A couple days ago, I wrote a poem. Made a poem might be more accurate, since it was a newspaper black-out poem in the Austin Kleon style, and it was hard, particularly because his poems are so good and profound and mine that night was not. It took a lot of focus and I was pretty grumpy while writing it. I was also cooking lentils in the kitchen, not two feet away from where I was sitting with newspapers scattered all over the table and a cat trying to burrow beneath my poem.
I put extra water on the lentils. I remembered from last time that lentils take an inordinate amount of time to cook (especially when you are hungry). I figured the pot would boil over before it would burn.
And then, you guessed it, in the middle of fighting with the cat over whether the sports section was for poetry or digging (poetry won), the lentils burned. I lifted the lid and smoke came out. I scalded the bottom of the pot and had to throw away the lentils and start over with the other pot. Scott’s been fighting to get it clean ever since.*
The lesson here is that even when something seems simple, don’t ignore it. Don’t leave it on autopilot because you think you know how lentils cook. Just cook the lentils. Save the poetry for after dinner when you aren’t hungry and grouchy. In retrospect, I should have swept the floor or done the dishes, stirring the lentils occasionally, paying attention to them, instead of burying myself in the New York Times.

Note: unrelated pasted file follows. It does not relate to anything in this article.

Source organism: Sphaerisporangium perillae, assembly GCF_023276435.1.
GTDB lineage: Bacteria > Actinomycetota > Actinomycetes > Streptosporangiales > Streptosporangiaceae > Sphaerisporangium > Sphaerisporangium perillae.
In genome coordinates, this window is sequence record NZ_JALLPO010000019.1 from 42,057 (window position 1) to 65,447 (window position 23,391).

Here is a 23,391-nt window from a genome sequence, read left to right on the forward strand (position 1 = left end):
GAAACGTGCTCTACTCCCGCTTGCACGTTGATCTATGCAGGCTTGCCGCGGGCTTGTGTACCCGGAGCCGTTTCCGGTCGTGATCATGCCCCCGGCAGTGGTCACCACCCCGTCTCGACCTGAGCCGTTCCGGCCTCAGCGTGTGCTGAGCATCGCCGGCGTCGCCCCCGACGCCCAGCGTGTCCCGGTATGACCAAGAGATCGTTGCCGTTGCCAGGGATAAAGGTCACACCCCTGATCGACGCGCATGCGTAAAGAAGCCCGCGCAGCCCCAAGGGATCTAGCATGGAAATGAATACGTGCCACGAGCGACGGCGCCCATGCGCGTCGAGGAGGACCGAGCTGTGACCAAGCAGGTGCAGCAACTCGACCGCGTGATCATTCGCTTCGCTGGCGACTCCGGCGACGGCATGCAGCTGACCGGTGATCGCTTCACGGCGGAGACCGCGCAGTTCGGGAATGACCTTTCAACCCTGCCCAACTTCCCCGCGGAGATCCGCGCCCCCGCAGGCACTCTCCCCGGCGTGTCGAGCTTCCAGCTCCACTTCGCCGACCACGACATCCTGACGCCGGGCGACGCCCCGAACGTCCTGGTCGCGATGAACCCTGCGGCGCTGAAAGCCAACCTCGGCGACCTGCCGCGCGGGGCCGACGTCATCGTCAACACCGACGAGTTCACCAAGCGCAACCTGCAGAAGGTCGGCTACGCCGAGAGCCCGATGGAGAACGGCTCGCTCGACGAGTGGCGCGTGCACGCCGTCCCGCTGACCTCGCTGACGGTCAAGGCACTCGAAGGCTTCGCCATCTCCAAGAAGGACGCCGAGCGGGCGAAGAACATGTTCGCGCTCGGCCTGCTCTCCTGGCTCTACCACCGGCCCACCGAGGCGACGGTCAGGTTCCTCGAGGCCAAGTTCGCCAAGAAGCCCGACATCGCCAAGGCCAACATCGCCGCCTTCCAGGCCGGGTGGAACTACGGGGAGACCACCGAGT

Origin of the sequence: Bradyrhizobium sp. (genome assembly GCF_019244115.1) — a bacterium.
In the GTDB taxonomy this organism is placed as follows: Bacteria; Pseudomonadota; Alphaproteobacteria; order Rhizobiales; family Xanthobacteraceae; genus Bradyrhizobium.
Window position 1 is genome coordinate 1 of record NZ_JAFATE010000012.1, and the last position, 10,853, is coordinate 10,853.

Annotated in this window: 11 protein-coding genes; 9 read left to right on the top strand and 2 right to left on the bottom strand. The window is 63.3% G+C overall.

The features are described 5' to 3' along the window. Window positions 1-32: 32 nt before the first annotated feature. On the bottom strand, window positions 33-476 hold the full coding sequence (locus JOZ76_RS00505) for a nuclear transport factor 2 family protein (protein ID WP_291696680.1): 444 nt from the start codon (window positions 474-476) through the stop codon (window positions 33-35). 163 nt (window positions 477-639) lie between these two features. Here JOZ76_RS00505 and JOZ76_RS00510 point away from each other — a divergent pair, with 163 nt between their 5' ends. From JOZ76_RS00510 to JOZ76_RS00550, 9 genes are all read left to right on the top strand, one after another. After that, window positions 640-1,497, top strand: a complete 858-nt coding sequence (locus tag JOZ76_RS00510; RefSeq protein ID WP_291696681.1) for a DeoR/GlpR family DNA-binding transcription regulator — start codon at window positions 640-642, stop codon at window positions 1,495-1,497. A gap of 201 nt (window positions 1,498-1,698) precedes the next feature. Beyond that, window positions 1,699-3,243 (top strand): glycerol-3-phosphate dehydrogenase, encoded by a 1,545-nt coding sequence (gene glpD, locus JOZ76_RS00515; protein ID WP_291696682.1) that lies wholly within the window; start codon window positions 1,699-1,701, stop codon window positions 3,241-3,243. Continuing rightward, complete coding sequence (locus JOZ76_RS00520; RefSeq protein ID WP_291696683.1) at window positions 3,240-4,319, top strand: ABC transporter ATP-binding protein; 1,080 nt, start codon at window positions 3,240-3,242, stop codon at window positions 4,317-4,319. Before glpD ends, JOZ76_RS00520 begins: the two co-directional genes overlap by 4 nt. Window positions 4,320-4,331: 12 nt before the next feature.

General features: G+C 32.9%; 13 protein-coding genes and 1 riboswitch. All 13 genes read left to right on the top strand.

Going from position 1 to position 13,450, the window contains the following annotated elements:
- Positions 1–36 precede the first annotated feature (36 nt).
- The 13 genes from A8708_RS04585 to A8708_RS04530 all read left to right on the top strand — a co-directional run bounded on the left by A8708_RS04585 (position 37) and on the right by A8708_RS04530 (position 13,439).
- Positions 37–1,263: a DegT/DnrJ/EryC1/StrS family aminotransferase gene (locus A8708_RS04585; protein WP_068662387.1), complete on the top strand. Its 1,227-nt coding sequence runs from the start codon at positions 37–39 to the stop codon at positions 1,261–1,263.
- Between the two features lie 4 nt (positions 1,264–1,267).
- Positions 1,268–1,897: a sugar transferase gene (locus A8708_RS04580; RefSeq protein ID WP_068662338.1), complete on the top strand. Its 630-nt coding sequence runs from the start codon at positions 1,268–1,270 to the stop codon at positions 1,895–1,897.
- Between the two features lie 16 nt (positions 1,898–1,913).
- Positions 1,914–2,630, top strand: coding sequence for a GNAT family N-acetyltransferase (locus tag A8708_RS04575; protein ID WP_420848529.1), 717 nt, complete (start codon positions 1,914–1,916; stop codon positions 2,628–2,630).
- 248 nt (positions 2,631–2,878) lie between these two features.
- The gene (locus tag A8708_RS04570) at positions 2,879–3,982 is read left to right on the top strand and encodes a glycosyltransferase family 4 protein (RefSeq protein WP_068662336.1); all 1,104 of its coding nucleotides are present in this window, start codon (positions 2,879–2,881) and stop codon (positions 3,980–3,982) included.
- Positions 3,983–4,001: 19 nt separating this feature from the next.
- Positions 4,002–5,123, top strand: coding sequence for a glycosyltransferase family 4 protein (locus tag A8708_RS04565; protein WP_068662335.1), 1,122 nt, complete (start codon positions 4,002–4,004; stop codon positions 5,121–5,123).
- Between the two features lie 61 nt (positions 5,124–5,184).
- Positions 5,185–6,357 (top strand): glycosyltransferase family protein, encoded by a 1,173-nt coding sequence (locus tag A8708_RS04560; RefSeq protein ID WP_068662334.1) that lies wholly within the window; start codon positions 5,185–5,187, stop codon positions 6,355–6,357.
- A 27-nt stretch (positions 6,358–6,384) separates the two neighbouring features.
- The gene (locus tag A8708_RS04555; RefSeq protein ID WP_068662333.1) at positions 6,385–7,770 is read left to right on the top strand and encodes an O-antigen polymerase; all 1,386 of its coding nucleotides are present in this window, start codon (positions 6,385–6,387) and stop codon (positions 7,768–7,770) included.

I have always been a multitasker. One task has often been too easy, not enough of challenge. Add two or three or seven, and suddenly it seems exciting, but that is an illusion. When I multitask, I miss the moment. I miss the chance to smell the lentils before they burn, to take a second to stop doing-doing-doing all the time, and just breathe. Do something human. Make dinner. Relax.
Instead of multitasking, I want to be able to focus. I don’t want six browser windows open at the same time. I want to see the one thing in front of me, to really see it, and to enjoy it for what it is.
*I would do my part, but he’s home more.